Faculty Faces: Barbara Moss – History, Cartersville

June 30, 2011
Barbara Moss

Barbara Moss

The past 60 years have seen seismic shifts in American culture and society.  Besides the tsunami of technological advances, from typewriters to personal computers and from memos to iPads and smart phones, social changes have impacted the country, bringing in sweeping changes to our attitudes about social norms and the way we interact with each other.  The Civil Rights movement made its way from bloody confrontations in the 1960s to the inauguration of the first African-American president in 2009.   Barbara Moss, Georgia Highlands College’s new associate professor of history assigned to the Cartersville campus, has lived through many of these changes, studying them because of their direct impact on her family’s life – and therefore, on hers.  Along the way, she discovered a fascination with black history and African women’s history in particular.  She was so fascinated, in fact, that she traveled to Zimbabwe to study and live. From her home base in Harare, she conducted research for her dissertation in the National Archives and interviewed women in the Ruwadzano organization.  The Ruwadzano is a Methodist women’s organization, which in Africa, as in many other places around the world, forms the backbone of the church.   She found the Zimbabwean culture fascinating, and it added to her growing interest in this piece of history.

What interested Moss even more was the colonial period between the late 1800s and the early 1900s, certainly a significant time frame in Africa, but even more so in America, at least from an American perspective.

In the United States, that period saw the end of the Civil War and the rise of industrialism.  It also saw Jim Crow laws, which mandated segregation in a number of states, most notably in the South.  The impact of external culture on black women in both Africa and America has played a role in shaping black culture on both continents.  In predominantly patriarchal societies, these women forged a strong and influential part of their respective communities, lasting into the present day.  For example, Ruwadzano women are the church within the church in Africa, and a central part of its backbone.  They have learned – much like ladies in 19th Century England and America – to manipulate situations to achieve a particular outcome.  At one meeting with these women during her visit to Zimbabwe, Moss said they were very polite. She thought they didn’t speak English because one of them only spoke to her in English, then translated for the others. As the group ate cake and drank tea one of the women who had previously spoken only in Shona, turned to Moss and asked her about her family – in perfect English.  They had been carefully biding their time to see who she really was and how she reacted to them before they spoke freely.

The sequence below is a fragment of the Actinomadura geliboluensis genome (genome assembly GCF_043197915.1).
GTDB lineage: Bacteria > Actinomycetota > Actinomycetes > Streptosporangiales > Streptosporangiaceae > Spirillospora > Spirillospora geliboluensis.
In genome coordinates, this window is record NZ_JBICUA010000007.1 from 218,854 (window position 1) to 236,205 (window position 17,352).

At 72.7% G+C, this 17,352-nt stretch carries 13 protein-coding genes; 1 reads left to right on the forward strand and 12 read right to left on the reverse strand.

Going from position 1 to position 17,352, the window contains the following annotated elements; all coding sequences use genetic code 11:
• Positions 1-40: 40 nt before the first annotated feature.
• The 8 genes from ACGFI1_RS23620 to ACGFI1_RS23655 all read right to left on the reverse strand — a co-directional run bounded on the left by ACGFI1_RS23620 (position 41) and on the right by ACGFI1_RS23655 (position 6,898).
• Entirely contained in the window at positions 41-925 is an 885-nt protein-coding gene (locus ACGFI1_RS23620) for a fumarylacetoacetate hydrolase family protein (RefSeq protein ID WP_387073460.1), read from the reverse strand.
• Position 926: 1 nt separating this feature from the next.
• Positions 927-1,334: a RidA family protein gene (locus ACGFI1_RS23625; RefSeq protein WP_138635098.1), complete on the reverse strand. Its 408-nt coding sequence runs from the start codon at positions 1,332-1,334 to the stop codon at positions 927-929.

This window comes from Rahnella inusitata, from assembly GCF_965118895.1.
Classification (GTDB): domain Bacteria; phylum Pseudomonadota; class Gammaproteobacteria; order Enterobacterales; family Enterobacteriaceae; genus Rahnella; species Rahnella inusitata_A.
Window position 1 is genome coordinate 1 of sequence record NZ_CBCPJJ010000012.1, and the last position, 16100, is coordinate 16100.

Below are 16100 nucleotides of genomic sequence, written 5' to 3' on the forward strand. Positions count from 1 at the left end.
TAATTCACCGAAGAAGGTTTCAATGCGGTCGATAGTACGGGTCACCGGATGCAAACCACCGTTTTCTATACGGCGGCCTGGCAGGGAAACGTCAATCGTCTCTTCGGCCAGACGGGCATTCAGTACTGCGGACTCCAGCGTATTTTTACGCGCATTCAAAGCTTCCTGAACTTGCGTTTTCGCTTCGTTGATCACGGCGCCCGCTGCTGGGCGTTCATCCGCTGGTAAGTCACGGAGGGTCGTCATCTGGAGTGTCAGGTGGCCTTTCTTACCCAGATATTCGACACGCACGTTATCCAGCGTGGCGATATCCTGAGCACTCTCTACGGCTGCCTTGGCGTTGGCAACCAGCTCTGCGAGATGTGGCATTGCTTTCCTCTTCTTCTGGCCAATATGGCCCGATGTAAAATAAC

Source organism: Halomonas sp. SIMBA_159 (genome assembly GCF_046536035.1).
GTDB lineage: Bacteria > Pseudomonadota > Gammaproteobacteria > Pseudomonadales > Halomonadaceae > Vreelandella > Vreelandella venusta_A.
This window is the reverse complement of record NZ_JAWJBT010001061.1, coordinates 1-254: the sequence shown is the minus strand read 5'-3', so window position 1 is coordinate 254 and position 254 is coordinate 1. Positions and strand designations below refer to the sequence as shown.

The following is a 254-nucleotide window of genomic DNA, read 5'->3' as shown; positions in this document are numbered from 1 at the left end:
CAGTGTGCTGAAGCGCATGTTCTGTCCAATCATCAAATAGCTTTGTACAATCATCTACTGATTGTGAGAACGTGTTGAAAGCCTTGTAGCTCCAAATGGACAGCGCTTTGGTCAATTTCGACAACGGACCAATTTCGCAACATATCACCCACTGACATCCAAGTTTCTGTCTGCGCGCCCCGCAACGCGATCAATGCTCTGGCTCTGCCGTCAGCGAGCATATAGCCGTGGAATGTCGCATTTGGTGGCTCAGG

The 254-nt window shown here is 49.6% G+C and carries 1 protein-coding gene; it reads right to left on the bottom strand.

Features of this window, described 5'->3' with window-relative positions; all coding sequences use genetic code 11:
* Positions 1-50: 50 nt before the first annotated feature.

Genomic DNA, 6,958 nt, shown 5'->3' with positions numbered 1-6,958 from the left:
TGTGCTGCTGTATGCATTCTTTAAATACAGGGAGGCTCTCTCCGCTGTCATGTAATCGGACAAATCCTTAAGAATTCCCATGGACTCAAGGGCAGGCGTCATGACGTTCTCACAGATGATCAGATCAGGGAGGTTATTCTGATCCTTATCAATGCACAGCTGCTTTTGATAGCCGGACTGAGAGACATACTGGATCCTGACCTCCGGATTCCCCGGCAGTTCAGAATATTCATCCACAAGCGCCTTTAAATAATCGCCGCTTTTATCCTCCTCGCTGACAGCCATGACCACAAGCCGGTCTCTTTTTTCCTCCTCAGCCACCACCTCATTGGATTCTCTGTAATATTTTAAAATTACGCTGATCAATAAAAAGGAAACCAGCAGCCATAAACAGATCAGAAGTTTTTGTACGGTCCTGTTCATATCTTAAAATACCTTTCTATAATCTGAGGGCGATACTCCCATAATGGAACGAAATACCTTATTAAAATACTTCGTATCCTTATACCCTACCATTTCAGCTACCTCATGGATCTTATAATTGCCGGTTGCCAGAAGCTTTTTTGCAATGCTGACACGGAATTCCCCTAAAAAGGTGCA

Barbara Moss teaching a class

Barbara Moss teaching a class

At the end of the 1900s, colonial Africa had been settled by many missionaries who worked to change key roles within the tribal culture.  The Europeans tried to shape an agrarian society with different roles for women into their own model of housewives and ladies.  It didn’t work for the adults, who were quite resistant to such changes in their culture.  However, women saw the potential and opportunities to learn new skills, and thus organized themselves within the patriarchal African and colonial systems.  And the missionaries focused on children, who were naturally more pliable.  But the Colonial period ultimately resulted in violence and upheaval, and many African Christians suffered.  During the fight for independence against colonialists, war broke out between the Rhodesian government and African liberation fighters.  Some of the guerillas were anti-Christian because the Rhodesian government identified themselves as a Christian civilization, so they attacked African Christians. Some Africans were attacked because they wore uniforms of the missions, which represented the enemy to various guerilla groups. 

Moss has found this role in history a fascinating one, both as an African-American and as a woman.  It has influenced her teaching, for she believes in imparting all aspects of the era she’s teaching — the good, the bad and the ugly of the past and its impact on the present.  “There is much to learn from the past,” she said.  “Nevertheless, I believe that America, even with our own dark past, is more accepting of diversity and difference than anywhere else on earth.  So I feel positive about our future, that we will live up to our ideals.”

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